Like high-stakes gamblers with finite bankrolls and three-alarm substance-abuse habits, ruination always lies just around the corner for small-volume carmakers like Jaguar. Or so we have been told.
Admittedly, every roll of the dice counts for more when your pockets are shallow, which observation has led many to conclude that building luxury cars can only be a game for those with high-rise billfolds. Indeed, for years we've been assured that salvation for the world's exclusive carmakers lies in becoming less exclusive by urgent multiplication of volume -- leading us to the present moment where the ever-expanding sales targets of luxury brands such as BMW and Mercedes-Benz (and to a lesser extent Porsche) all but require them to crank production like General Motors puking out full-size Chevrolets in its 1960s heyday.
It was this harsh assessment -- as well as Margaret Thatcher's loudly declaimed free-market catechism -- which saw the sale of money-losing Jaguar to the Ford Motor Company in 1989. The marque would go on to become part of the now-defunct Premier Automotive Group, Ford's well-intentioned but money-losing agglomeration of luxury brands (with Aston Martin, Land Rover, Lincoln, and Volvo). Lately, most of PAG's components have been jettisoned, lest they distract Ford -- pockets no longer bottomless -- from the new Job One: keeping the namesake brand alive.
At the height of its powers, Jaguar was best known, in addition to its reputation for legendarily spotty reliability, for delivering amazing style and performance at comparatively reasonable prices, with hit after hit culminating in the eternally awesome E-type and the impossibly long-lived XJ. Penned by Sir William Lyons, the firm's founder, this four-door luxury sedan sold well from its 1968 introduction until its mildly dull replacement -- also called XJ -- arrived almost twenty years later.
Sadly, Jaguar's unparalleled gift for groundbreaking good looks never really made it out of the '60s, a worrisome trend its Dearborn caretakers never fully corrected and often compounded. And unsurprisingly, Ford missed hitting the ambitious sales goal -- 200,000 cars a year -- it had set for Jaguar by several cricket pitches and a spacious county or two.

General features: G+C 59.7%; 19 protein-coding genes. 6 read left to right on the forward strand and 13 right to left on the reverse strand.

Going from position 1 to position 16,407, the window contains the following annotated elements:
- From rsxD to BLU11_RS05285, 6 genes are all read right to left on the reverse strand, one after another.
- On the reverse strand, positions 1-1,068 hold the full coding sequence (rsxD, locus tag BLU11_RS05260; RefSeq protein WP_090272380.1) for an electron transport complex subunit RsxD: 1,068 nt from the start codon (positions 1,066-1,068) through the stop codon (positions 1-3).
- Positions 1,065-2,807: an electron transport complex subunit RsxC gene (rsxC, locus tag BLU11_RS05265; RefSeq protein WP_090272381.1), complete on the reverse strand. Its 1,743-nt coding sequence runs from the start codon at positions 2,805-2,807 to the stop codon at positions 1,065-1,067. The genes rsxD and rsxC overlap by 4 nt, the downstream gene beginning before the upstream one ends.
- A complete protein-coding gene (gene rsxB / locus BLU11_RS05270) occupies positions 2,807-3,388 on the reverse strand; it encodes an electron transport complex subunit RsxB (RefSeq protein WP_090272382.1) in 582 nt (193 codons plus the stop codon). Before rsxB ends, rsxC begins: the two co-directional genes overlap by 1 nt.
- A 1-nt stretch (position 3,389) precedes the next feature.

But after I've spent a few hundred miles in the newest Jaguar XJ, plus some additional time at various auto shows soaking in its luxurious interior -- at once old-world cosseting and gloriously modern -- it seems clear in retrospect that Ford's tenure, which officially ended in 2008 when Jaguar was sold along with Land Rover to Indian industrialist Ratan Tata, was more benign than not. The new XJ -- largely developed on Ford's dime -- is not the prettiest car we've ever seen, but it ain't bad at all. And it is an unalloyed delight to drive. Without Ford's extreme -- arguably misguided -- investment, it might not be the almost unbelievably wonderful luxury automobile that it is.
The good that Ford did stands in clear relief when one reflects on Detroit's history of botched lobotomies and assisted suicides where its foreign wards are concerned, such as the number GM performed on Saab. Ford's huge investments allowed Jaguar to modernize its factories and engine designs while adopting cutting-edge aluminum architecture for its XK grand tourer and its biggest sedan, and its control systems also helped the marque achieve massive quality gains, as exemplified in last year's J. D. Power awards for dependability and owner satisfaction among luxury brands.
The question now, of course, is whether the new Jaguar, with its humbler sales goals, can make a go of it on its own. Tata's pockets are not inconsiderable, but the huge, albeit theoretical, synergies of a PAG are no longer there. While a new five-year, 50,000-mile, all-maintenance-included "platinum" warranty program will help back up the Power surveys in potential customers' minds, it's the car that will have to close the deal. In the near term, that's good news, for the new XJ showcases all of the best Jaguar virtues -- supreme speed, amazing quiet, and big fun to drive, with sharp steering, prodigious roadholding, and a better ride than any of its competitors, even those that build a lot more cars.
How could that be?
Perhaps it was the Ford money. Allied, of course, to some serious engineering wizardry. But, then again, as Lyons proved way back when, there's something about a gambler whose very existence depends on success that increases the odds of succeeding. When you have to care, dare you must. Big isn't necessarily better.
Written by: Jamie Kitman Illustration by: Tim Marrs